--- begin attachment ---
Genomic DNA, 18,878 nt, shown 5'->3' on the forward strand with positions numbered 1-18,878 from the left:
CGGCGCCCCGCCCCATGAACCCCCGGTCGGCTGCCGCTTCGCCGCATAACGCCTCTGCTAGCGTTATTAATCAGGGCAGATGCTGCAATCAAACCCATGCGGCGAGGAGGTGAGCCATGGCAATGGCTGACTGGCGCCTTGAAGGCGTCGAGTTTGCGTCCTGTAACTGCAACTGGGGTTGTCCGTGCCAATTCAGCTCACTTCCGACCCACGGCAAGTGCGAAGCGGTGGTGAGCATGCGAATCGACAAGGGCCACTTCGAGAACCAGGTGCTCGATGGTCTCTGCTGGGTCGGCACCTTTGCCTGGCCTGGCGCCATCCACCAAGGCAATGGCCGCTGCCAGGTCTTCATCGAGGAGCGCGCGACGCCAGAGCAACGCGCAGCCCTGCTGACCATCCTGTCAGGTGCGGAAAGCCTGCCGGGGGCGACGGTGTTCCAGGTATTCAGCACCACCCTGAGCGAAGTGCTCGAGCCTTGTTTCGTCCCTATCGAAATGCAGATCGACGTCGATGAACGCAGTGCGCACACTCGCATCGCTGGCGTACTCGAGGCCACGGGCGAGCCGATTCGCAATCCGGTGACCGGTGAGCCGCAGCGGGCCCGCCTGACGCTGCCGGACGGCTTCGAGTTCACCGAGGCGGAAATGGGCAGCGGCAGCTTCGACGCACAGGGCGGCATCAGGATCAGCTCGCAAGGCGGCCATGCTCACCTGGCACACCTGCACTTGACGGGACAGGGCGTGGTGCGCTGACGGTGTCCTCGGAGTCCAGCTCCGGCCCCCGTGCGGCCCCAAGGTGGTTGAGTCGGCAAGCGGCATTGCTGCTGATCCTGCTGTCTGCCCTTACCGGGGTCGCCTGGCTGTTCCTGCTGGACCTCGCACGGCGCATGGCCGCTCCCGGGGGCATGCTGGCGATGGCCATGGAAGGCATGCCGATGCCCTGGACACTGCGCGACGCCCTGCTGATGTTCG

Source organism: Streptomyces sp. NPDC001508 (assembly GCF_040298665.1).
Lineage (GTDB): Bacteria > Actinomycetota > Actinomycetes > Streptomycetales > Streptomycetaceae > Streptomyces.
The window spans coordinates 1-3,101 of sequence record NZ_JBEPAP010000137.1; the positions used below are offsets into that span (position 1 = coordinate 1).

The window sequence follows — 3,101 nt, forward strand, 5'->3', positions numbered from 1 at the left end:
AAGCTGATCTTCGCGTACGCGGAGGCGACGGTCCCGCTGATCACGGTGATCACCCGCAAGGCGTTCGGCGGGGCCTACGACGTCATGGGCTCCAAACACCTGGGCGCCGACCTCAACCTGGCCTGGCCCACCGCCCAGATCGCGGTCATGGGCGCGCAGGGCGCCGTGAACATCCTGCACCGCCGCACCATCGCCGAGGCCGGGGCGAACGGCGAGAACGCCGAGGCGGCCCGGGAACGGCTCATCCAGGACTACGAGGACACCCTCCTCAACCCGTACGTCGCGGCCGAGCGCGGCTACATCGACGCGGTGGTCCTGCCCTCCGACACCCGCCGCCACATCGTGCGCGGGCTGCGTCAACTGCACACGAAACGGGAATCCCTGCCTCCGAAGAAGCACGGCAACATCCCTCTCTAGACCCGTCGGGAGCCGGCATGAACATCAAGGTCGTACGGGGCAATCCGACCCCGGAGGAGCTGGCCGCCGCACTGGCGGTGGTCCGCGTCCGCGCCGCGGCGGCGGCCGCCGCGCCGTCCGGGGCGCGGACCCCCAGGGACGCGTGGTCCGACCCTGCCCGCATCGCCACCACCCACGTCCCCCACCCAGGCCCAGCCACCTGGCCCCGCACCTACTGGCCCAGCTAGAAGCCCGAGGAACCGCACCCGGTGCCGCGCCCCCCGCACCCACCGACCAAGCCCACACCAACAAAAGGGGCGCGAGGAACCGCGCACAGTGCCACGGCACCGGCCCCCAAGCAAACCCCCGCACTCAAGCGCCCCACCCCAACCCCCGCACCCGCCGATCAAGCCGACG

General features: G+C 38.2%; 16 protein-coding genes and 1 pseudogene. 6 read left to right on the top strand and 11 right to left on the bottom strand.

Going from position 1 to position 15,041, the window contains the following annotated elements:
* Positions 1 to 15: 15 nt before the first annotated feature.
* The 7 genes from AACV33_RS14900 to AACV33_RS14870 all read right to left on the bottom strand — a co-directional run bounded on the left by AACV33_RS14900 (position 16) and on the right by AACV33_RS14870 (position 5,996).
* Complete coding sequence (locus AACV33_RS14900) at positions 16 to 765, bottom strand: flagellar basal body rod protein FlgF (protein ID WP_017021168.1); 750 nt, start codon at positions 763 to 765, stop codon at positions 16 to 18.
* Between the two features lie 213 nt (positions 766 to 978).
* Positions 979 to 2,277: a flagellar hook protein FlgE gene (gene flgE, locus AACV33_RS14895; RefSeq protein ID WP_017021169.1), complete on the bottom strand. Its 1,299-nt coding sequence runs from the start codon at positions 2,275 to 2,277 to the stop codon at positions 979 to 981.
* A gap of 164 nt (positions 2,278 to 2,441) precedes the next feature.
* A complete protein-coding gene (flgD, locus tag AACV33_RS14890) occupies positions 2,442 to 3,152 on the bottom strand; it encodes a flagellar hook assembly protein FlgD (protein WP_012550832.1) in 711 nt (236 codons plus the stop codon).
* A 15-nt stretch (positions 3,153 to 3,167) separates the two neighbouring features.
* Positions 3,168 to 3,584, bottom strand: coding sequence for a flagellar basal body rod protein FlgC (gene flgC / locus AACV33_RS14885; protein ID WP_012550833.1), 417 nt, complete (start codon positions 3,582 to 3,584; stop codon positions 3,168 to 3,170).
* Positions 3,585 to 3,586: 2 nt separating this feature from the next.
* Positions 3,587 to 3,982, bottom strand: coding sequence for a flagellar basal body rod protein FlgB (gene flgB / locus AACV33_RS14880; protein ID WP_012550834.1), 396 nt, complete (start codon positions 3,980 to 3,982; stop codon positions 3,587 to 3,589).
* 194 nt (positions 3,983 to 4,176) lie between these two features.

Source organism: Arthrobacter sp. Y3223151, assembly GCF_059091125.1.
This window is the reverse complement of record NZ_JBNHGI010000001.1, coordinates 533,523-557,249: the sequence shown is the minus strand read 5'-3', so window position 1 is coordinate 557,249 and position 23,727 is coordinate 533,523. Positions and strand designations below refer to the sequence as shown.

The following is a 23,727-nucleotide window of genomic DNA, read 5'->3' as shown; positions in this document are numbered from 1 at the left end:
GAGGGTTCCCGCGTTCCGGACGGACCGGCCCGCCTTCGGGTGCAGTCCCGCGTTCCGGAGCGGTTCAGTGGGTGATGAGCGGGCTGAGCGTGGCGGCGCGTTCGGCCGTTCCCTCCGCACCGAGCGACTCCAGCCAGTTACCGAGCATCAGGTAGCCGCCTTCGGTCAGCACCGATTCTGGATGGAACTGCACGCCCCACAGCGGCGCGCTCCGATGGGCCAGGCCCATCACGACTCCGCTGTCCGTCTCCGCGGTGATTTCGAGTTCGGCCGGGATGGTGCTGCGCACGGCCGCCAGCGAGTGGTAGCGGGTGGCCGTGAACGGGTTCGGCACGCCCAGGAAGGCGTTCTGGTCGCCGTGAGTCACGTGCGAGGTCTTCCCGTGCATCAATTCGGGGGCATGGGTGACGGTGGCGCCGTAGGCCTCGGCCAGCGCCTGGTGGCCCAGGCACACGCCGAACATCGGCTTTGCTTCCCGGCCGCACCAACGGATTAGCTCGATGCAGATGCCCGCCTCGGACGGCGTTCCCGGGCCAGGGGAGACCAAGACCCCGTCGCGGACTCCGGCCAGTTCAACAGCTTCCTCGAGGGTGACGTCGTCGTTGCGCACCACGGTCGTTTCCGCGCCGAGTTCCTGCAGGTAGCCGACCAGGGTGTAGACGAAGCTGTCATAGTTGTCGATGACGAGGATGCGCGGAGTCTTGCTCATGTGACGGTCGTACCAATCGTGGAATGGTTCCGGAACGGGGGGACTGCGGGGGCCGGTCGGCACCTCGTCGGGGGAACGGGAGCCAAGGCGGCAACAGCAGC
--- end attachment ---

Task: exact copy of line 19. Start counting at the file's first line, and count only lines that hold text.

* Positions 3,585 to 3,586: 2 nt separating this feature from the next.